Apple Drives Positive Impact on U.S. Economy
Apple is making plenty of profit, but how is the company’s success impacting the overall U.S. economy? According to Michael Feroli, chief economist for JPMorgan Chase in the United States, the iPhone is “having a measurable impact.”
Apple reported it sold over 10 million new iPhone 6 and iPhone 6 Plus models in the first three days after its launch -- setting a new record. Apple CEO Tim Cook said that number exceeded the company’s expectations. Feroli took notice.
“It’s a little gadget, but it costs a lot and it seems that everybody has one,” Feroli told the New York Times. “When you do the multiplication, it’s going to matter.”
$603 Per Phone
Apple’s Securities & Exchange Commission filing reveals how much it matters. The company is selling various iPhone models at, on average, $603 each and that translates to about one quarter to one third of a percentage point to U.S. gross domestic product’s annualized growth rate, according to Feroli.
And Apple is making a pretty penny off the devices. In fact, Apple may be making a killing on the iPhone Plus. That’s because the larger screen size adds an extra $100 to the sales price but the phablet-size device costs a mere $16 more to make than the smaller iPhone 6. That's according to a breakdown analysis from market research firm IHS Technology.
Apple reported revenue between $63.5 billion and $66.5 billion in the first fiscal quarter of 2015 and paid a tax rate of 26.5 percent, giving the government another reason to smile. There appears to be no end in sight, despite the doom and gloom about Apple’s future after the death of co-founder Steve Jobs. Cook made it clear there are “other great products and services in the pipeline for 2015.”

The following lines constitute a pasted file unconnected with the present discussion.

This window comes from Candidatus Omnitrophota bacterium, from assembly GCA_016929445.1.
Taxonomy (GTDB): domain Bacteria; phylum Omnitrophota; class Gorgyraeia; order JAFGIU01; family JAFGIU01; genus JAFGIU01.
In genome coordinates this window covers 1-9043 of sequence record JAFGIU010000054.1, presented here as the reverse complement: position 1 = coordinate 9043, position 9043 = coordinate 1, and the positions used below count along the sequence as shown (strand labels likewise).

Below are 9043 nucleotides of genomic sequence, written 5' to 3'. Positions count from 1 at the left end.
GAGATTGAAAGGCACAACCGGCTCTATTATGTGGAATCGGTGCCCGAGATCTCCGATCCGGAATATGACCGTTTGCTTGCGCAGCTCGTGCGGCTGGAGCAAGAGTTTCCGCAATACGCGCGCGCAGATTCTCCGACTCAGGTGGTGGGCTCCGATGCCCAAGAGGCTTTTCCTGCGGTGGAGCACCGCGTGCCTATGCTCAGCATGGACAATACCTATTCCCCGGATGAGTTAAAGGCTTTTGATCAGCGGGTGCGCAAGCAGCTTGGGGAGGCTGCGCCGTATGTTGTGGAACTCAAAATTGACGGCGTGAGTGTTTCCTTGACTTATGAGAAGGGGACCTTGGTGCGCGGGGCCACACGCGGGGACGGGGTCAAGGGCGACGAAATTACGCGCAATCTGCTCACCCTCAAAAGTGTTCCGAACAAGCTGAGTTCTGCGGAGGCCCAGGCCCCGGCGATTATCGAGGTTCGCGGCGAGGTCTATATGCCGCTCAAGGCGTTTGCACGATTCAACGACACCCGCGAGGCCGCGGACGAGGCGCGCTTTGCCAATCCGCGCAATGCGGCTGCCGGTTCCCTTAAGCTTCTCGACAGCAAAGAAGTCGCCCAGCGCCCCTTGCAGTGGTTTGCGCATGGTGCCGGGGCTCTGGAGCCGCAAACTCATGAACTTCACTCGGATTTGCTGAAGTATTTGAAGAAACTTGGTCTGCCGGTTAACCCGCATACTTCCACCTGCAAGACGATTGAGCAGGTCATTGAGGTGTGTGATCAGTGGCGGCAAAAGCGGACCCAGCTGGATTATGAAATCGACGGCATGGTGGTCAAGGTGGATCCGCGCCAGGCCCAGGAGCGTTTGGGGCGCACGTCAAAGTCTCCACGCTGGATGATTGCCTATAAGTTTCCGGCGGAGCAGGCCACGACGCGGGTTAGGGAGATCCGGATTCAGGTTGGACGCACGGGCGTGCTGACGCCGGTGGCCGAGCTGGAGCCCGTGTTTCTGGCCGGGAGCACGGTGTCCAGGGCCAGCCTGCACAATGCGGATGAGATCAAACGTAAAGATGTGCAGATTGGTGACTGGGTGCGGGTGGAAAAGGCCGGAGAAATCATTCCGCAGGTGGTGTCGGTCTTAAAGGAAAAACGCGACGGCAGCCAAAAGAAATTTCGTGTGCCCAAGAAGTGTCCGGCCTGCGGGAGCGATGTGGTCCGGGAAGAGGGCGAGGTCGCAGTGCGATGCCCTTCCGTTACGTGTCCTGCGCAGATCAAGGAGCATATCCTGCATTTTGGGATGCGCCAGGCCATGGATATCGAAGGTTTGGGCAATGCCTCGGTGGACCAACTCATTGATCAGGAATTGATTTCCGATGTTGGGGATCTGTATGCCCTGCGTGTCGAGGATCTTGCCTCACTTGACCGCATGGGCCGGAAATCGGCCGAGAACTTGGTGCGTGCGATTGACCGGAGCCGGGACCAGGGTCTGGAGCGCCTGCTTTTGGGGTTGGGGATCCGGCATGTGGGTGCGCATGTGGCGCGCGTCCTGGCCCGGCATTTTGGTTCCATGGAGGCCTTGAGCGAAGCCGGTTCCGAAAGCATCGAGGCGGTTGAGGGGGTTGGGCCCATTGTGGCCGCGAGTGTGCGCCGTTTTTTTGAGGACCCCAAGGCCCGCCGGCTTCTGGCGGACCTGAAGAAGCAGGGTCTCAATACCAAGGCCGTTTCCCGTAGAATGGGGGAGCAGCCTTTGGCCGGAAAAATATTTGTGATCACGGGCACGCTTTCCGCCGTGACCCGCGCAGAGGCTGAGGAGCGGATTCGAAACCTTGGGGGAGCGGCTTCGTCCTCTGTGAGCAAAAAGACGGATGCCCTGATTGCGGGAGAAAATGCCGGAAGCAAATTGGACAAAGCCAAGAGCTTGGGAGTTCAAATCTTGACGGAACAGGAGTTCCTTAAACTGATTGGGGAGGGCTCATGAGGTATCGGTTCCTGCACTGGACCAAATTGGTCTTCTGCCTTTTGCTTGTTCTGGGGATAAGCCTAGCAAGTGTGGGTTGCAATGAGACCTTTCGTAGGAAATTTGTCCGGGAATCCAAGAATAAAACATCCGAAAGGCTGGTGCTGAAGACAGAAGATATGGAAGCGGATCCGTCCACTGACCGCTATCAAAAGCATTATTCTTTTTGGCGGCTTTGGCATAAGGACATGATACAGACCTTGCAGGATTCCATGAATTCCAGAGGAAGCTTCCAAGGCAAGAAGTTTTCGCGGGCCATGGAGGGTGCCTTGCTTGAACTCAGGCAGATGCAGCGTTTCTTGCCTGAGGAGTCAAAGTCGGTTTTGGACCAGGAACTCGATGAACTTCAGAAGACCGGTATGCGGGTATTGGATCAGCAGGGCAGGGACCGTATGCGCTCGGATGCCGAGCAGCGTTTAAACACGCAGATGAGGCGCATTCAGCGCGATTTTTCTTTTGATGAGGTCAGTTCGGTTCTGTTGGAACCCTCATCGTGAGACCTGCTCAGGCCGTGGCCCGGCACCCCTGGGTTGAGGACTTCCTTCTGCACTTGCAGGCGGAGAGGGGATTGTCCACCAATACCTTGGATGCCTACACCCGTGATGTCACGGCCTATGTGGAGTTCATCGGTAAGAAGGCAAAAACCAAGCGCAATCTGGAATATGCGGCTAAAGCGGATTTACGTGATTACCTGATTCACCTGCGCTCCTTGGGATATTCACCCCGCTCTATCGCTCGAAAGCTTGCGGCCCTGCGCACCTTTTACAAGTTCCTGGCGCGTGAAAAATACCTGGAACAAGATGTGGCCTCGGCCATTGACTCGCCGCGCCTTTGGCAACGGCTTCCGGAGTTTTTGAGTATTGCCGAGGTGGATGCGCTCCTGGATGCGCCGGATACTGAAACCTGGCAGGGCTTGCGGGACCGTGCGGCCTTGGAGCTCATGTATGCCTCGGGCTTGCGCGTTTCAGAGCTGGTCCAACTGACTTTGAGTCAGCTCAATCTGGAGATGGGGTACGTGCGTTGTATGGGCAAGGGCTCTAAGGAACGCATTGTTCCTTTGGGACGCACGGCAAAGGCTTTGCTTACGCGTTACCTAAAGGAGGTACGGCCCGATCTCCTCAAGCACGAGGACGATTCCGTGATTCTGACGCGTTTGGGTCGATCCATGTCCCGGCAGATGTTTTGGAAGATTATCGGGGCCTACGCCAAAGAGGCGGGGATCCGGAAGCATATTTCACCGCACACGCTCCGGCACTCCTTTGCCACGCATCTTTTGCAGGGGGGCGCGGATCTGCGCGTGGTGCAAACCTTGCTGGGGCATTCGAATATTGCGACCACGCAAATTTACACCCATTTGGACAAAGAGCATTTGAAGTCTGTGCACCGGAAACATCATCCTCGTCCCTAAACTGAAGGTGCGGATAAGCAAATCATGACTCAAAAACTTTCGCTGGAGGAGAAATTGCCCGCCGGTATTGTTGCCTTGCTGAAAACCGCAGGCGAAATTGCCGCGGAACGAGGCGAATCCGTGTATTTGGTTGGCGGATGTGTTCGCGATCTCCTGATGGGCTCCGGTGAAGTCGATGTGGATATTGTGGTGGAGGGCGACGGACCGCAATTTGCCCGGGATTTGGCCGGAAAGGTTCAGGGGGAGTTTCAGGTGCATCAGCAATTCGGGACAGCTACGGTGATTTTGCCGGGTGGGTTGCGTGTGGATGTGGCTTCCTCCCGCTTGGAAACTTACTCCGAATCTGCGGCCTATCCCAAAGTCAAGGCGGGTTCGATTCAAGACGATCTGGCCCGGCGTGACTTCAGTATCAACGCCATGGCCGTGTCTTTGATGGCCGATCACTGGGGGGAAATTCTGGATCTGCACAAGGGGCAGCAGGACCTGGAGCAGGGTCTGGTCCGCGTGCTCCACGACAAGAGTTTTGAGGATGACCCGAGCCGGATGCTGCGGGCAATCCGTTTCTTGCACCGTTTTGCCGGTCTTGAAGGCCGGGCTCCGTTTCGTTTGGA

What Makes Apple Different?
We caught up with Jeff Kagan, an independent technology analyst, to get his thoughts on the Apple effect. He told us Apple continues to hit it out of the park, save a small blip on the radar screen that slowed its year-over-year growth over the last two years. As he sees it, Apple is back stronger than ever.
“The smartphone business is a rapidly changing space, so there are no long-term guarantees,” he said. “However, Apple is not a typical company and it does not have a typical customer base.”
Traditionally, he said, companies that have the kinds of problems that Apple occasionally has suffer more than Apple did after Jobs’ premature death. However, Apple has a unique and valuable relationship with its customers who seem “addicted” to its products, he noted.
That certainly showed with the iPhone 6 and especially the much-anticipated larger iPhone 6 Plus that competes with Samsung in the phablet category. But what about the iPad? Apple introduced the iPad Air 2 in mid-October, billing it as the thinnest and most powerful iPad ever.
“The iPad is not as big a seller as the iPhone. The Apple Watch may not be a big seller either. They are both incremental offerings,” Kagan said. “However, when it comes to the iPhone, Apple keeps winning year after year. This will not last forever. However, at this point I see no end in sight.”